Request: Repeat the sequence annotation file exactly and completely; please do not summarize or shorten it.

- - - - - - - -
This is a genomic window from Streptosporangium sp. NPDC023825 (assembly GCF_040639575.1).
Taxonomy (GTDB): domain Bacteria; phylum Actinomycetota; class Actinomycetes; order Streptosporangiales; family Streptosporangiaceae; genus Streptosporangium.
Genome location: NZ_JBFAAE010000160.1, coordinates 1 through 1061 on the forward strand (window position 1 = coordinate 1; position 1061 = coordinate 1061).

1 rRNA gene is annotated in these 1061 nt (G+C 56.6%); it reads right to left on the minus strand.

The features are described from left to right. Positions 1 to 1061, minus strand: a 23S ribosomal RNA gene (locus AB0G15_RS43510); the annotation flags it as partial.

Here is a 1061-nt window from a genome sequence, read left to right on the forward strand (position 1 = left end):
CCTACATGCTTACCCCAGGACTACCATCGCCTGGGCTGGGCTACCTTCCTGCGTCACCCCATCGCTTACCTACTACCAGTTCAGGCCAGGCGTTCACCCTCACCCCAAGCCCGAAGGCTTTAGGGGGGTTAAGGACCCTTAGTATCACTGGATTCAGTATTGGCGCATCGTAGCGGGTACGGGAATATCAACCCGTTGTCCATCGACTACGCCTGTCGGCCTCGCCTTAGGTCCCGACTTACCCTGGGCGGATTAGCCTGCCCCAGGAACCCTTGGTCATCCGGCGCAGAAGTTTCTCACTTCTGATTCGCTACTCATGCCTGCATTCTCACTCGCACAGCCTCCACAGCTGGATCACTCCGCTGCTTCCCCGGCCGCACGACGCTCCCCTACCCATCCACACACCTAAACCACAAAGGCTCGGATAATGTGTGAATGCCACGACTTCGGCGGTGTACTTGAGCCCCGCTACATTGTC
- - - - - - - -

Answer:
This is a genomic window from Streptosporangium sp. NPDC023825 (assembly GCF_040639575.1).
Taxonomy (GTDB): domain Bacteria; phylum Actinomycetota; class Actinomycetes; order Streptosporangiales; family Streptosporangiaceae; genus Streptosporangium.
Genome location: NZ_JBFAAE010000160.1, coordinates 1 through 1061 on the forward strand (window position 1 = coordinate 1; position 1061 = coordinate 1061).

1 rRNA gene is annotated in these 1061 nt (G+C 56.6%); it reads right to left on the minus strand.

The features are described from left to right. Positions 1 to 1061, minus strand: a 23S ribosomal RNA gene (locus AB0G15_RS43510); the annotation flags it as partial.

Here is a 1061-nt window from a genome sequence, read left to right on the forward strand (position 1 = left end):
CCTACATGCTTACCCCAGGACTACCATCGCCTGGGCTGGGCTACCTTCCTGCGTCACCCCATCGCTTACCTACTACCAGTTCAGGCCAGGCGTTCACCCTCACCCCAAGCCCGAAGGCTTTAGGGGGGTTAAGGACCCTTAGTATCACTGGATTCAGTATTGGCGCATCGTAGCGGGTACGGGAATATCAACCCGTTGTCCATCGACTACGCCTGTCGGCCTCGCCTTAGGTCCCGACTTACCCTGGGCGGATTAGCCTGCCCCAGGAACCCTTGGTCATCCGGCGCAGAAGTTTCTCACTTCTGATTCGCTACTCATGCCTGCATTCTCACTCGCACAGCCTCCACAGCTGGATCACTCCGCTGCTTCCCCGGCCGCACGACGCTCCCCTACCCATCCACACACCTAAACCACAAAGGCTCGGATAATGTGTGAATGCCACGACTTCGGCGGTGTACTTGAGCCCCGCTACATTGTC